Firing pottery is the last step of the making process, where all the gestures and decisions and movements and accidents are solidified. No going back, no going sideways, whatever comes out is. Is, just is.
Firing is effectively just heating the pots up, and letting them cool down. There are a few different ways that you can do this, with today the most popular being using electricity (think: high-powered toaster oven), gas, and wood. I use an electric kiln in my studio. My first experience with wood-fired pottery was in October, 2016, and here are some notes from back then:
I’ve met a few potters around where I live, and one of them lead me to a kiln at a place called Atelje Janja Gora, a house-cum-pottery in the hill-lands of central Croatia. It’s run by a husband-and-wife of Branko Šupica and Danijela Pešut who hold occasional workshops and firings. 10 of us got together with our pots and plates and cups and bowls and vases and shape and love, hoped for the best and came out with not-the-worst.
This kiln is an “anagama”, an ancient kiln design (first built some 2000, 3000 years ago) that spread across Korea and Japan and which let them fire with higher temperatures and more consistent results than western potters achieved in the 1500s. It’s essentially a tunnel: the wood is put in the front, it burns through the chamber and melted ash lands on the pots, and then the heat exists through the rear chimney.
This kiln was built in 2013, with help by the Belgian kiln-builder Lou Smedts, and it’s been fired about twice a year since then. The last firing went to a pyrometer reading of 1300c in 12 hours and although cone 11 was down in the front the back barely hit 1100c. Their goal this time was to get up to temperature and hold it till some 50-60 hours elapsed.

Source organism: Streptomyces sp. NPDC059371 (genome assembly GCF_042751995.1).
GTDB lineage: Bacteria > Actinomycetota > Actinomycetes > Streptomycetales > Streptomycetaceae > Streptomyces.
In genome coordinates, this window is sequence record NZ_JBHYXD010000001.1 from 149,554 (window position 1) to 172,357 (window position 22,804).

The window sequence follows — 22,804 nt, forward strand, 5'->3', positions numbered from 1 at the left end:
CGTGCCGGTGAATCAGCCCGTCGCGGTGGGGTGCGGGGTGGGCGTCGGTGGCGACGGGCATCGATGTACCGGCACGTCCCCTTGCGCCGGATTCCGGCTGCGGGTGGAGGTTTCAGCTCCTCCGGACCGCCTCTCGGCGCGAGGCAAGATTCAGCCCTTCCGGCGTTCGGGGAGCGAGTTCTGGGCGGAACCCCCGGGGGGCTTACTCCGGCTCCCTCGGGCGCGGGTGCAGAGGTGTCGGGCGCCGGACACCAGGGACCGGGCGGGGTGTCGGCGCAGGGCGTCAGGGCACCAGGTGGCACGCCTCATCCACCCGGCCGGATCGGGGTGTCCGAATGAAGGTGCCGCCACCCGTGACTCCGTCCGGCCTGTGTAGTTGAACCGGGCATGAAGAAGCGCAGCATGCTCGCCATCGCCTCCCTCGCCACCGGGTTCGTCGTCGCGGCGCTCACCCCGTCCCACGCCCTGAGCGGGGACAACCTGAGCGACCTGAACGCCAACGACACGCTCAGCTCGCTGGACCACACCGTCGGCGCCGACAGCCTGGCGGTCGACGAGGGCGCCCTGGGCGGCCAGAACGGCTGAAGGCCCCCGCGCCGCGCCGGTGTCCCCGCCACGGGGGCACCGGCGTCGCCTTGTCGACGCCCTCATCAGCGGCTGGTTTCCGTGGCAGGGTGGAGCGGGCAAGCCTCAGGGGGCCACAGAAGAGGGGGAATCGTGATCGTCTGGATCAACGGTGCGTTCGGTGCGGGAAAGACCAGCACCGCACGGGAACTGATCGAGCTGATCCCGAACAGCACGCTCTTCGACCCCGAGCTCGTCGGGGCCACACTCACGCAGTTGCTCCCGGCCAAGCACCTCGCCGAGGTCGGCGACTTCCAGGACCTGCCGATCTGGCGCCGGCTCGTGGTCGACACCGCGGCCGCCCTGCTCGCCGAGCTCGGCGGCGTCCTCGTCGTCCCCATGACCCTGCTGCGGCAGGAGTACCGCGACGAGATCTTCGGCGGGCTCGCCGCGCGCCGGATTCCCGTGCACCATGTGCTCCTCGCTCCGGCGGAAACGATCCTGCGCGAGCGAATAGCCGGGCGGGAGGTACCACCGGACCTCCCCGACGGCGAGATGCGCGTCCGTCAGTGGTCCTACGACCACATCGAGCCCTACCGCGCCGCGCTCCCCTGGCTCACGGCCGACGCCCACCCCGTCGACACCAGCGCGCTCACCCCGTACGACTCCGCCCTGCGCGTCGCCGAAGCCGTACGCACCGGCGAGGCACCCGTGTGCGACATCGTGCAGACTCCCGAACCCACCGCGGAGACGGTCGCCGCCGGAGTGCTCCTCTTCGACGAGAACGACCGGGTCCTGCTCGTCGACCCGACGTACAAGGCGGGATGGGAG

My first wood firing ever. My first (since university) cone 10 firing, first (since university) reduction firing.
There were a few surprises along the way, largely due to my misunderstanding. I thought it would be a salt firing, so I read up and glazed up appropriately. Turns out they used 1 kg of salt primarily for sealing up the surfaces, as opposed to inducing effects. And nobody else glazed because they were hoping for major ash accumulation.
It follows that they planned for a 60-ish hour firing to cone 11+. About 22 hours in, about 4 hours after reaching 1300c and some 8 hours after reaching 1200c, we took a peek inside and saw one of the kiln shelves in the front stack bending badly. We sealed the kiln up right then and there: better to not get so much ash than to risk losing the first if not all 3 stacks.
So, it sat and cooled five days. The pyrometer still read 88c on the morning of the opening day. We opened it.
I had lots of issues with my glazes/glazing. All glazes were mixed from recipes using powders purchased from my local pottery supply. I’d never used any of them before. But some of the stuff worked out. Only one piece actually broke and that’s because during stoking it got pushed up against the wall and melted together.